One day in the late 1980s, I got caught in bumper to bumper traffic on the Henry Hudson Parkway, along the Hudson River shore on Manhattan’s West Side. Stuck in time, I scanned the skyline and found myself doing a double-take. Peeking out from under an arch of Riverside Drive, I thought I spotted a familiar shape in the white cornice of a handsome old industrial building. (Screen capture from Google Maps)
This was years before the existence of the web, and it was some time before I had a chance to research the image at my local library. There, I found a photo of the ornament in question. It turned out to be a striking sculpted porcelain representation of the wheeled logo that I’d seen on the radiator shell of many a classic Studebaker, enlarged to heroic proportions and tiled into the Chiclet frosting of a finishing plant erected in West Harlem in 1923, and now housing financial offices for Columbia University.
Studebaker had, by far, the longest history of any car maker in America, growing from a family wagon business in late 1700s Pennsylvania into one of the largest vehicle makers in the world by the time of the U.S. Civil war in the 1860s, and becoming a major supplier for the Union Army. They dipped a toe into the fledgling car business as early as 1897, and first applied the wagon wheel logo to an auto radiator shell in in 1912.
From then on, they secured their corporate look with both mobile and immobile wheels. The flat, stylized image used in print and on radiator medallions took on a decidedly pneumatic character in its architectural form, showing details of tire, rim, lug nuts and wooden spokes. It can still be found on the surprising number of Studebaker buildings that survive.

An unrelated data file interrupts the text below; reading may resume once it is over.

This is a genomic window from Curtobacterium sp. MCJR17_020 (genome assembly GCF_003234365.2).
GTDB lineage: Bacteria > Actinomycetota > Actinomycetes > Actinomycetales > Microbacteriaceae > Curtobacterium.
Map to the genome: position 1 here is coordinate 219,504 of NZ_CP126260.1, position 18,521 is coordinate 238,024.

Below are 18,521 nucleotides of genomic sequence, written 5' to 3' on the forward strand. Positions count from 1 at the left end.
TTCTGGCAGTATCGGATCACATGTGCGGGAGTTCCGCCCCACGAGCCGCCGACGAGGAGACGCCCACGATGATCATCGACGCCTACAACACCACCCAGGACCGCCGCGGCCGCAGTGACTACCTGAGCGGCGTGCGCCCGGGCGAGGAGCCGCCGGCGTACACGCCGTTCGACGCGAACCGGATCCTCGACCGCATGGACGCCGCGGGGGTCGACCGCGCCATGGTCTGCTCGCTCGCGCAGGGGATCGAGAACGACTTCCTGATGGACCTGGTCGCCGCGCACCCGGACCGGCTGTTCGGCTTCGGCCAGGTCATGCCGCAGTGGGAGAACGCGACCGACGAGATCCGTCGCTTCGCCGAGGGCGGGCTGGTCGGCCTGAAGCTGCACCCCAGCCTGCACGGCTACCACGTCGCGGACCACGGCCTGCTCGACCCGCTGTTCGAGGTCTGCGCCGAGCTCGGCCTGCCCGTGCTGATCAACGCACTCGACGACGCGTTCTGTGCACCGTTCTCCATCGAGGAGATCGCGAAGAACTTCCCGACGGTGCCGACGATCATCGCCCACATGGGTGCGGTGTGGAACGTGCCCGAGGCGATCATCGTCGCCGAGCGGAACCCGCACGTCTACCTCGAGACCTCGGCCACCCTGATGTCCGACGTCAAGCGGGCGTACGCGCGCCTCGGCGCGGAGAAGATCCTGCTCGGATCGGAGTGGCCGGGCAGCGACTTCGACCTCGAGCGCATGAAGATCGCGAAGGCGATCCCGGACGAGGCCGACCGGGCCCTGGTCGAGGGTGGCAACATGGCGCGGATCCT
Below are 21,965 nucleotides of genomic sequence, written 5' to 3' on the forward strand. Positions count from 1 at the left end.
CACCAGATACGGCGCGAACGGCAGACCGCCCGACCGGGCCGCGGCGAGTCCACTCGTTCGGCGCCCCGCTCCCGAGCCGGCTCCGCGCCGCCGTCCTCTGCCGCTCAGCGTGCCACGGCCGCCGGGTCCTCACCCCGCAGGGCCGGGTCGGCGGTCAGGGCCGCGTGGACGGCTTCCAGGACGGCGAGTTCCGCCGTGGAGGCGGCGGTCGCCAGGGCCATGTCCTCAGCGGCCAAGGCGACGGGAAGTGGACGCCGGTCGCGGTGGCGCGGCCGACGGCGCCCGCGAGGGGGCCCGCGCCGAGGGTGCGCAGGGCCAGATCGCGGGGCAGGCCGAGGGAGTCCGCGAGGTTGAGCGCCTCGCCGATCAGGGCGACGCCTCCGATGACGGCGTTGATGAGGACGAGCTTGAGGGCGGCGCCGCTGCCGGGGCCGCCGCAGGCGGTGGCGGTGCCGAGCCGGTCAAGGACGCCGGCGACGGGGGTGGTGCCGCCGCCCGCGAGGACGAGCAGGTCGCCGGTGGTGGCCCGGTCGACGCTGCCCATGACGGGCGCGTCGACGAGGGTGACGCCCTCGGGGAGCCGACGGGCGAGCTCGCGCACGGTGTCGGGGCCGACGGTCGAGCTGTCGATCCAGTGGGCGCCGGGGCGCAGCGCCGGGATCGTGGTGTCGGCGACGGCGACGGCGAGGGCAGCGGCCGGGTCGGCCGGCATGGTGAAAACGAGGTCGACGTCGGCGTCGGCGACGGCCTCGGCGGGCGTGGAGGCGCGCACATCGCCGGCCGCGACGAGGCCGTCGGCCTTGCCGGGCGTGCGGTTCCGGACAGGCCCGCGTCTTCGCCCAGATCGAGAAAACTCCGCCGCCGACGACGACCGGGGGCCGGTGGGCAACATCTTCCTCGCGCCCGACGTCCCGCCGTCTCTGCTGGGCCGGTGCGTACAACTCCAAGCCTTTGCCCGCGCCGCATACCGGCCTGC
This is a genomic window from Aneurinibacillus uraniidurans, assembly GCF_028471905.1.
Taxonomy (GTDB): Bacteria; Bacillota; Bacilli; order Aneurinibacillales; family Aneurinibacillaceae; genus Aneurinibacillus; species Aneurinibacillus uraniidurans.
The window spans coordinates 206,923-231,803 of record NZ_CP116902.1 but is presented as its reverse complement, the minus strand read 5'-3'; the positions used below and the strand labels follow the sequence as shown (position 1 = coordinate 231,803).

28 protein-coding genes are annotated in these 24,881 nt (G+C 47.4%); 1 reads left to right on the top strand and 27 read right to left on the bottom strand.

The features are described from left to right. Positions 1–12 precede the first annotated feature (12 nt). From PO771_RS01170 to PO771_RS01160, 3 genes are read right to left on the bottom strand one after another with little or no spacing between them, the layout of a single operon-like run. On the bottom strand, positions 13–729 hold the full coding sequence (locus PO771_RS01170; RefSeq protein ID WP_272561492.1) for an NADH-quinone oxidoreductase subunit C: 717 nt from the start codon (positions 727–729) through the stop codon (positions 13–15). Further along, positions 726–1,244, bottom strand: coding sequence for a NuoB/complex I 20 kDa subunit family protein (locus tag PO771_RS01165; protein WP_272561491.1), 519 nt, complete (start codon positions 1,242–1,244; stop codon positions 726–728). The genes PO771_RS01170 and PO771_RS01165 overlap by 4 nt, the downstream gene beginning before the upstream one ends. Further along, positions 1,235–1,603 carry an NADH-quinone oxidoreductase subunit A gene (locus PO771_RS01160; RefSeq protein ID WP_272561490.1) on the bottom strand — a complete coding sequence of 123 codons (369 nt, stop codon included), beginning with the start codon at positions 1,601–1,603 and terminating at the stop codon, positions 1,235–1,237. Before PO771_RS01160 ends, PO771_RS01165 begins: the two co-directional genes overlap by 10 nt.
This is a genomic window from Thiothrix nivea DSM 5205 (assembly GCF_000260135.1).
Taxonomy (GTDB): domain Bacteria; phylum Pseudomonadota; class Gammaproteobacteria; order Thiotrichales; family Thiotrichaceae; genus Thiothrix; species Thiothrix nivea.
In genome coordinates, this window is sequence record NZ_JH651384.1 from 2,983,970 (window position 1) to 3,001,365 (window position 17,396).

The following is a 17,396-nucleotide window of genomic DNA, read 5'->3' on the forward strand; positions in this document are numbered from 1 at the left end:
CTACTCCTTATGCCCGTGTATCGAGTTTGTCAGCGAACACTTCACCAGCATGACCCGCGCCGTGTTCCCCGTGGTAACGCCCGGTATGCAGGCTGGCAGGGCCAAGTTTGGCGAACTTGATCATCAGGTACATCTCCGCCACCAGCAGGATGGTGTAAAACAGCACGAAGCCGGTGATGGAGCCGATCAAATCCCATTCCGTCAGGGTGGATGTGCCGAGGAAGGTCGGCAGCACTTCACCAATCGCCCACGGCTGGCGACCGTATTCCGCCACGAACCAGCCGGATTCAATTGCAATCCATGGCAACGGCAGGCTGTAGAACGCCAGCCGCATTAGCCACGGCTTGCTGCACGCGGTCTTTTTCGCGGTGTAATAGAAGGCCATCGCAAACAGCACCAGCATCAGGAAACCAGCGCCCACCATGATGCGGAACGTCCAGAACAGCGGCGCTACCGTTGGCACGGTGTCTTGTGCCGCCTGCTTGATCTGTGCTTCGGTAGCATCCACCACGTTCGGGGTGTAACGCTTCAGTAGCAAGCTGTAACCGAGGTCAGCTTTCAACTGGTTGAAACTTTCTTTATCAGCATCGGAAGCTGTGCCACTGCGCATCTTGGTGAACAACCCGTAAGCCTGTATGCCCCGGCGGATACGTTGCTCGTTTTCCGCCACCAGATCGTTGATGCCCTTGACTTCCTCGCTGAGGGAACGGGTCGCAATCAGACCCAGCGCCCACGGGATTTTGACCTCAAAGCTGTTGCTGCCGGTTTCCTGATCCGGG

Debra Jane Seltzer’s great site, Roadsidearchitecture.com has the above photos of Studebaker buildings among its 2400 images.
Contemporary when conceived, the wagon wheel logo was dated by the 1930s, when the separate rims and wooden artillery wheels it represented had been replaced by welded, all-steel pressings. Squeezed by the exigencies of depression economics, and reeling from consecutive failures of two low priced marques, the Erskine and Rockne, Studebaker felt compelled to drop the classic medallion for a bauhaus inspired design more in keeping with the streamlined models then in their showrooms. There seemed to be no market advantage in looking to the past.
The change also ended application of the Edwardian-era medallion to Studebaker architecture. Raymond Loewy’s “Lazy S” logo, derived from the Bauhaus ’30s type font, gradually took center stage over the next 30 years.
By mid-century, most of Studebaker’s success lay in the past. The now legendary 1953 would be their last totally new design (outside of the low volume Avanti) and would go to the grave with their car business in 1966. The early, missed opportunity of re-establishing prominence with that sensational body is well documented, but what if it had lived up to its promise? What if Studebaker had made all the right marketing decisions, and the car had become the smash hit it deserved to be?
Would that success have led to a new raft of iconic Studebaker buildings to enjoy for generations to come?